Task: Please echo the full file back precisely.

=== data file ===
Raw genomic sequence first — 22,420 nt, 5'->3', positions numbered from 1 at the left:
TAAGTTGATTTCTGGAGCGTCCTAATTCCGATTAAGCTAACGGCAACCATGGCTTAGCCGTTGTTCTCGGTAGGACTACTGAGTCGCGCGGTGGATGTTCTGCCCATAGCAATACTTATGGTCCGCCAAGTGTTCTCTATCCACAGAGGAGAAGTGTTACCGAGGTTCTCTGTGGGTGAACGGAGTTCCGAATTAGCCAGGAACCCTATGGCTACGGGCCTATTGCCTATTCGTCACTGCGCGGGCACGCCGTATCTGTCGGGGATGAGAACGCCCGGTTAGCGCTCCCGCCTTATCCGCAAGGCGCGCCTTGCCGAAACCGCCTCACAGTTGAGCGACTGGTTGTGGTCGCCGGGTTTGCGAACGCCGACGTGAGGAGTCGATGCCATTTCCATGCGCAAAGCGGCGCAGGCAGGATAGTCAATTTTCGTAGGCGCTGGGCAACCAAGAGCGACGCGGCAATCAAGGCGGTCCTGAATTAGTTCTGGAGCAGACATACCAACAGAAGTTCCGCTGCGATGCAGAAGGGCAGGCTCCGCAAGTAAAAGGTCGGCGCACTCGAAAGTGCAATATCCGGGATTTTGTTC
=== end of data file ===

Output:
Raw genomic sequence first — 22,420 nt, 5'->3', positions numbered from 1 at the left:
TAAGTTGATTTCTGGAGCGTCCTAATTCCGATTAAGCTAACGGCAACCATGGCTTAGCCGTTGTTCTCGGTAGGACTACTGAGTCGCGCGGTGGATGTTCTGCCCATAGCAATACTTATGGTCCGCCAAGTGTTCTCTATCCACAGAGGAGAAGTGTTACCGAGGTTCTCTGTGGGTGAACGGAGTTCCGAATTAGCCAGGAACCCTATGGCTACGGGCCTATTGCCTATTCGTCACTGCGCGGGCACGCCGTATCTGTCGGGGATGAGAACGCCCGGTTAGCGCTCCCGCCTTATCCGCAAGGCGCGCCTTGCCGAAACCGCCTCACAGTTGAGCGACTGGTTGTGGTCGCCGGGTTTGCGAACGCCGACGTGAGGAGTCGATGCCATTTCCATGCGCAAAGCGGCGCAGGCAGGATAGTCAATTTTCGTAGGCGCTGGGCAACCAAGAGCGACGCGGCAATCAAGGCGGTCCTGAATTAGTTCTGGAGCAGACATACCAACAGAAGTTCCGCTGCGATGCAGAAGGGCAGGCTCCGCAAGTAAAAGGTCGGCGCACTCGAAAGTGCAATATCCGGGATTTTGTTC